Nancy Pelosi told reporters Thursday that House approval of the Trump Administration’s North American trade deal is “imminent.”
The House speaker seems pleased with the United States-Mexico-Canada Agreement (USMCA), calling it “a good template” for future trade deals. That might be good news for the U.S. stock market as the trade deal nears ratification.
The USMCA will update and replace the Clinton-era North American Free Trade Agreement (NAFTA). When the three signatory nations reached an agreement at the end of September, the Dow Jones Industrial Average rose nearly 200 points.
The gains were led by Dow companies sensitive to global trade news, while energy, materials, and industrials outperformed; the NASDAQ Composite declined the same day. Shares of Ford rose 0.8 percent and General Motors shares gained 1.6 percent. Boeing shares rose 2.8 percent.
There’s no wondering why the Dow Jones warmed to the trade deal. This April the U.S. International Trade Commission released a 400-page report projecting that the USMCA would increase real U.S. GDP by $68.2 billion (or 0.35 percent) and add a whopping 176,000 jobs to the economy.
After news broke that Pelosi sees ratification of the treaty right around the corner, one analyst told CCN.com in a note that the USMCA will boost the Mexican peso and Canadian dollar. Marc Chandler, Chief Market Strategist for Bannockburn Global Forex (a division of First Financial Bancorp), said:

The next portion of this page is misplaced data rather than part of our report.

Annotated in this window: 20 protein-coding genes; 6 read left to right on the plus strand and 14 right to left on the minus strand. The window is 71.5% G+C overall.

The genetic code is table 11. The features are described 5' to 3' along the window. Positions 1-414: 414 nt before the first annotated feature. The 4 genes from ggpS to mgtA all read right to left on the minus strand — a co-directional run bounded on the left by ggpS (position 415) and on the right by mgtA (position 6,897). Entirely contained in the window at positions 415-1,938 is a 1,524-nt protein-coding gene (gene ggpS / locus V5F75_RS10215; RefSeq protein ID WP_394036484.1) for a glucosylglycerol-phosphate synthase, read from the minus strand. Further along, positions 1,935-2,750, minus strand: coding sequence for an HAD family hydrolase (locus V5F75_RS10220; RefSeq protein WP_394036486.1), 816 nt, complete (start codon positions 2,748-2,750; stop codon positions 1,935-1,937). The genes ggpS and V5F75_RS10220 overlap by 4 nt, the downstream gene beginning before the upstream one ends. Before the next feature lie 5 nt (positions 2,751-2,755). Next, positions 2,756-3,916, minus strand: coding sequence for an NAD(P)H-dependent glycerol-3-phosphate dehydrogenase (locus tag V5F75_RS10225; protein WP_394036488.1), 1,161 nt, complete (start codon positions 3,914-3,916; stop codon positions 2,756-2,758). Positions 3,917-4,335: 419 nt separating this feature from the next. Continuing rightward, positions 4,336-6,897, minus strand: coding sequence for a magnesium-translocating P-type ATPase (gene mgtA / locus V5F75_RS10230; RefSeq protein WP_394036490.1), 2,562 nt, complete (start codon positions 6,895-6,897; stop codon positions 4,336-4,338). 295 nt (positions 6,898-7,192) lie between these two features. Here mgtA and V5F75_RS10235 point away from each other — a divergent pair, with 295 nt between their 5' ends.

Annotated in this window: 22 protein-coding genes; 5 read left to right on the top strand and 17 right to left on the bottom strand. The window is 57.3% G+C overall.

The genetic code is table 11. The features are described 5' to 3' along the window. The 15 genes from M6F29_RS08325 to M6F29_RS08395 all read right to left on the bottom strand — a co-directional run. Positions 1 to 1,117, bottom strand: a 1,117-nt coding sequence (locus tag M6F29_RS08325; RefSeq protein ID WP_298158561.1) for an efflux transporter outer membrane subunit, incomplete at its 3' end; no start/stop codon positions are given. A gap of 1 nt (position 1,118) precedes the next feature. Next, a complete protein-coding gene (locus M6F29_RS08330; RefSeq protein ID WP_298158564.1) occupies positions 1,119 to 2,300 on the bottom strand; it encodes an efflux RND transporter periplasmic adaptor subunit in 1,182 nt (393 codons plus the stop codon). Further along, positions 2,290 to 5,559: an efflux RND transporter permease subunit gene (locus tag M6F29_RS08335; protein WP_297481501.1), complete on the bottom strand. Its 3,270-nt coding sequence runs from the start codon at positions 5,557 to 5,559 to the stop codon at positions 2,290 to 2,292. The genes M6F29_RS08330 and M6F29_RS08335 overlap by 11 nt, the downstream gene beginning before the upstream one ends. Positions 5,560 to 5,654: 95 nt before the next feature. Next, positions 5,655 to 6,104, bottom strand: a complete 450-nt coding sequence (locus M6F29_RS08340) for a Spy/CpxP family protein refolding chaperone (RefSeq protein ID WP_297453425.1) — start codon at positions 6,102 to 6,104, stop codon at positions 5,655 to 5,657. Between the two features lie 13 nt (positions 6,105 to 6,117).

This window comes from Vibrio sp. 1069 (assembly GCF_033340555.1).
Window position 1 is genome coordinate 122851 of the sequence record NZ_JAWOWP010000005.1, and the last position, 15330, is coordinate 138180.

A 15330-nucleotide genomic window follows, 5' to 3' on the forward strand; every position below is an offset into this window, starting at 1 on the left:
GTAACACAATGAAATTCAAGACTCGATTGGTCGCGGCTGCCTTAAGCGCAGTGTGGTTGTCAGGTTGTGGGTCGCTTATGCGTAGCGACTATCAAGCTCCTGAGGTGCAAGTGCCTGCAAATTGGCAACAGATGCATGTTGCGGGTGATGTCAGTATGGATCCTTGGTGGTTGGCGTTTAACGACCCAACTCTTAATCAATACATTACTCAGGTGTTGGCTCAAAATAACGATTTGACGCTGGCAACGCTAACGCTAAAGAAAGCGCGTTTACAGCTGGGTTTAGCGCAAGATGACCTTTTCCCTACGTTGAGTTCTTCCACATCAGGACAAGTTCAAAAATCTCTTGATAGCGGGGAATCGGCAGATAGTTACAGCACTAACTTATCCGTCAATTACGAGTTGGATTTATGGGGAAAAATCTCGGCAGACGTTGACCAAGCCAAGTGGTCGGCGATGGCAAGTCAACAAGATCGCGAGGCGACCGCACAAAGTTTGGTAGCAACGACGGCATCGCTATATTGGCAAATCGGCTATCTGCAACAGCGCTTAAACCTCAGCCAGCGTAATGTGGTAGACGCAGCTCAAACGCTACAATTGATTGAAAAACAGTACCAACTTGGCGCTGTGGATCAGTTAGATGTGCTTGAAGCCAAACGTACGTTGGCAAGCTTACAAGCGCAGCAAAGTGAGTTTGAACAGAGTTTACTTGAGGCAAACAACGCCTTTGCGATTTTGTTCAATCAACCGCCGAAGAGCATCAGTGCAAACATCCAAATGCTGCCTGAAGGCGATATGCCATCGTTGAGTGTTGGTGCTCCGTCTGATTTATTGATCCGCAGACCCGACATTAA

The market reaction seemed minimal and obscured by the fact that Mexico’s central bank cut rates, but generally I would say it was a positive for both the Canadian dollar and the Mexican peso.
Chandler says the trade deal will strengthen the currencies of America’s neighbors and top trading partners because it “lifts uncertainty on the margins.” A stronger peso and Canadian dollar will be good for U.S. exports to these countries because it will make American exports more competitive in these foreign markets.
As the signed USMCA proceeds to ratification in the U.S. House, Democrats want to make sure labor and environmental standards in the treaty will be enforceable.
Chandler says that the odds of ratification ironically improved once the impeachment proceedings had begun because “NAFTA 2.0 would strengthen [Democratic] moderates and deflect the criticism of the do nothing Congress.”
For the more moderate Democratic leadership in the House, there’s a sense of urgency to secure ratification of the treaty soon. As the 2020 primary heats up, it will be less likely that Congress can get any major legislation passed.
Last modified: September 23, 2020 1:17 PM